CINCINNATI -- The Reds continued the overhaul of their rotation by acquiring right-hander Sonny Gray in a trade with the Yankees on Monday. Gray signed a three-year, $30.5 million contract extension through 2022, with a $12 million club option for '23.Also going to the Reds is Minor League left-hander Reiver
CINCINNATI -- The Reds continued the overhaul of their rotation by acquiring right-hander Sonny Gray in a trade with the Yankees on Monday. Gray signed a three-year, $30.5 million contract extension through 2022, with a $12 million club option for '23.
Also going to the Reds is Minor League left-hander Reiver Sanmartin. The Yankees received second-base prospect Shed Long and a 2019 Competitive Balance Round A Draft pick from Cincinnati. New York immediately dealt Long to the Mariners for outfield prospect Josh Stowers.
With Gray already signed to a one-year, $7.5 million contract that avoided arbitration for 2019, he's set to earn $38 million over the next four years. His new deal contains salary escalators and bonuses.
"Conceptually, we always wanted to add three starters if we could do so economically," Reds president of baseball operations Dick Williams said. "We just thought that would really improve our overall depth."
In separate trades made last month, the Reds received right-hander Tanner Roark from the Nationals and left-hander Alex Wood from the Dodgers. Gray, Roark and Wood will join a rotation with holdover Luis Castillo. The fifth spot could be a battle between Anthony DeSclafani, Sal Romano, Tyler Mahle and others.
Once the Reds and Yankees agreed to make their trade, the Reds were given a 72-hour window to negotiate the extension with Gray. Roark and Wood both have one-year contracts and can become free agents after the season.
"Once we acquired the two guys with the one-year deals, we said that we would only acquire Sonny if we were able to extend him," Williams said. "We didn't want to be in a position where all three starters would be becoming free agents next year. That was a condition of pursuing this trade."
Featuring mostly young starters in 2018, the Reds' rotation ranked 14th out of 15 National League clubs with a 5.02 ERA and a league-high 151 home runs allowed. Cincinnati is much more optimistic heading into this season.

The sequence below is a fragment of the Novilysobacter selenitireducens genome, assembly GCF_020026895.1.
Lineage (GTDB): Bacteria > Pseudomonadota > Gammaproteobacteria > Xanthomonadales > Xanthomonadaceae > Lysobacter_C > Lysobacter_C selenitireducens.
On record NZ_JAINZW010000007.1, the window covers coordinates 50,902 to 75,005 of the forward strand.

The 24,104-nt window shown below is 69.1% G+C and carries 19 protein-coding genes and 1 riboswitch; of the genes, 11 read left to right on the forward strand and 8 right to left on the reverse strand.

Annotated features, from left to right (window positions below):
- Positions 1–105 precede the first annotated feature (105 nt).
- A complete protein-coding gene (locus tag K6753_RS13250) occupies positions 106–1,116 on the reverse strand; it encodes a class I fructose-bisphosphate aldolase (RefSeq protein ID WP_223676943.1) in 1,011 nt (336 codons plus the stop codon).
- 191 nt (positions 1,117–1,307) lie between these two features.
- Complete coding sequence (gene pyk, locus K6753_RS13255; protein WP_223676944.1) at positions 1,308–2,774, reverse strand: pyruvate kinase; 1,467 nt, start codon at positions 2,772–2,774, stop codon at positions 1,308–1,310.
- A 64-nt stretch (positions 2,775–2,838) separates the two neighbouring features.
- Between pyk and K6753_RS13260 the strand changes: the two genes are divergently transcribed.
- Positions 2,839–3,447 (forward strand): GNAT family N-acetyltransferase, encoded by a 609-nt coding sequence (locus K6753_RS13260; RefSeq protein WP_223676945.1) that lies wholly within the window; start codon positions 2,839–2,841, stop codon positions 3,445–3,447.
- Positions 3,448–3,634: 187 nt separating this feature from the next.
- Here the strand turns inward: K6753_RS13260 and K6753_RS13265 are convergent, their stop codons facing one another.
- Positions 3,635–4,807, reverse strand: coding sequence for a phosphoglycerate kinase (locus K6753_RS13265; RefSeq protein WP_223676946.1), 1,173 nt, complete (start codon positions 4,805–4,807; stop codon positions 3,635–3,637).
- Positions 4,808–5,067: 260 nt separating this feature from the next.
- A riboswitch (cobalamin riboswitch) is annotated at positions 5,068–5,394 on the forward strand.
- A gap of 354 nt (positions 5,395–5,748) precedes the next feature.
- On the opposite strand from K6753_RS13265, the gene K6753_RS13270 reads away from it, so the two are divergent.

"We have a chance to go into this season with the best rotation we've had in five years," Reds general manager Nick Krall said. "It makes you feel better about where you are and looking at your club with guys that have been solid Major League starters. We've got a whole group of them."
Gray went 11-9 with a 4.90 ERA in 30 games last season. In his 23 starts, he posted a 9-9 record and a 5.26 ERA. The 29-year-old began 2018 in the rotation, but he moved to the bullpen in early August and made a pair of spot starts late in the season.
Those numbers would not appear to be superlative on the surface, but the Reds are clearly counting on a change of scenery being beneficial for Gray. In 15 games (12 starts) away from Yankee Stadium in 2018, he compiled a 3.17 ERA compared to 6.98 in the Bronx.
Gray will also be reunited with Derek Johnson, his pitching coach at Vanderbilt University. Their pairing helped make Gray a first-round Draft pick (18th overall) of the Athletics in 2011.
Johnson became the Reds' pitching coach in October.
It was Johnson's knowledge and connection to Gray that also helped the Reds zero in on acquiring him.
"It's a guy who is really talented, a guy who I think is in the middle of his prime," Johnson said. "He's also a hungry guy. I think that's the thing that we're all counting on. I know what kind of competitor that Sonny is, and I know last year didn't sit well with him at all. He's going to be out to try and prove something, not only to other people but to himself as well."
Over his six-season career with the A's and Yankees, Gray is 59-52 with a 3.66 ERA. His best year came in 2015, when he finished 14-7 with a 2.73 ERA in 208 innings spanning 31 starts and made the American League All-Star team. In '14, Gray pitched a career-high 219 innings.
Adding starting pitching was the Reds' top offseason priority. In acquiring Roark from the Nationals and Wood along with outfielders Yasiel Puig, Matt Kemp and catcher James Farmer from the Dodgers, Cincinnati has parted with four prospects ranked in the organization's Top 30 list by MLB Pipeline.
Coming off a 95-loss season, their fourth consecutive year with more than 90 losses during a rebuild, the Reds wanted to be aggressive and be a factor in the NL Central immediately.
"You can always improve your club, but I think we have a group of guys who can hold their own with anybody in this division," Williams said. "They played great last year for a long stretch in the middle of the year when we had everybody healthy. We've added to that team. I know our guys feel a sense of confidence."
Even with Spring Training fast approaching with camp set to open on Feb. 12, Williams and Krall aren't done with moves just yet. Center field is still on the agenda, as could be more pitching.
"We still plan to continue to make moves to improve the club," Williams said.
Mark Sheldon has covered the Reds for MLB.com since 2006, and previously covered the Twins from 2001-05. Follow him on Twitter @m_sheldon and Facebook and listen to his podcast.